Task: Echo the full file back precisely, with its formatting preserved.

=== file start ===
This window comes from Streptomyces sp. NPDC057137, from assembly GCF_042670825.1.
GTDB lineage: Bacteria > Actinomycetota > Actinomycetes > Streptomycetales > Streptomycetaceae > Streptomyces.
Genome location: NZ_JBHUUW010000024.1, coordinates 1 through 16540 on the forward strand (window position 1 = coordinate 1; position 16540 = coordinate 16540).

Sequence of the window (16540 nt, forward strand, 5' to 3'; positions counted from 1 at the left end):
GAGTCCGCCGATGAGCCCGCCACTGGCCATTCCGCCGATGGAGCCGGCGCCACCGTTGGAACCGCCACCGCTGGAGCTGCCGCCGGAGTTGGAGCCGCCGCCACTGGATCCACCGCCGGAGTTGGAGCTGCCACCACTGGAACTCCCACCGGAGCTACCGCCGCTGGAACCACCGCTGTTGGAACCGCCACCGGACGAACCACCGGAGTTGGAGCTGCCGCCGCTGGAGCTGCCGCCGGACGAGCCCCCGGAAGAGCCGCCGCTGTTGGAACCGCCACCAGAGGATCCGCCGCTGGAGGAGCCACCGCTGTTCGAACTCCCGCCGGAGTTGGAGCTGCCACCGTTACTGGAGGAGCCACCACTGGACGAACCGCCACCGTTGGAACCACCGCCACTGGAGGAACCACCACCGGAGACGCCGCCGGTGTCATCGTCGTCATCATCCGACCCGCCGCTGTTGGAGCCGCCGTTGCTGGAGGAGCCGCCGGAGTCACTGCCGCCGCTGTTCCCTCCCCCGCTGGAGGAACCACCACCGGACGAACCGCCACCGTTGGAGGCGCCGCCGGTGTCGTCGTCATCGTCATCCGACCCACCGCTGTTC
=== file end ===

This window comes from Streptomyces sp. NPDC057137, from assembly GCF_042670825.1.
GTDB lineage: Bacteria > Actinomycetota > Actinomycetes > Streptomycetales > Streptomycetaceae > Streptomyces.
Genome location: NZ_JBHUUW010000024.1, coordinates 1 through 16540 on the forward strand (window position 1 = coordinate 1; position 16540 = coordinate 16540).

Sequence of the window (16540 nt, forward strand, 5' to 3'; positions counted from 1 at the left end):
GAGTCCGCCGATGAGCCCGCCACTGGCCATTCCGCCGATGGAGCCGGCGCCACCGTTGGAACCGCCACCGCTGGAGCTGCCGCCGGAGTTGGAGCCGCCGCCACTGGATCCACCGCCGGAGTTGGAGCTGCCACCACTGGAACTCCCACCGGAGCTACCGCCGCTGGAACCACCGCTGTTGGAACCGCCACCGGACGAACCACCGGAGTTGGAGCTGCCGCCGCTGGAGCTGCCGCCGGACGAGCCCCCGGAAGAGCCGCCGCTGTTGGAACCGCCACCAGAGGATCCGCCGCTGGAGGAGCCACCGCTGTTCGAACTCCCGCCGGAGTTGGAGCTGCCACCGTTACTGGAGGAGCCACCACTGGACGAACCGCCACCGTTGGAACCACCGCCACTGGAGGAACCACCACCGGAGACGCCGCCGGTGTCATCGTCGTCATCATCCGACCCGCCGCTGTTGGAGCCGCCGTTGCTGGAGGAGCCGCCGGAGTCACTGCCGCCGCTGTTCCCTCCCCCGCTGGAGGAACCACCACCGGACGAACCGCCACCGTTGGAGGCGCCGCCGGTGTCGTCGTCATCGTCATCCGACCCACCGCTGTTC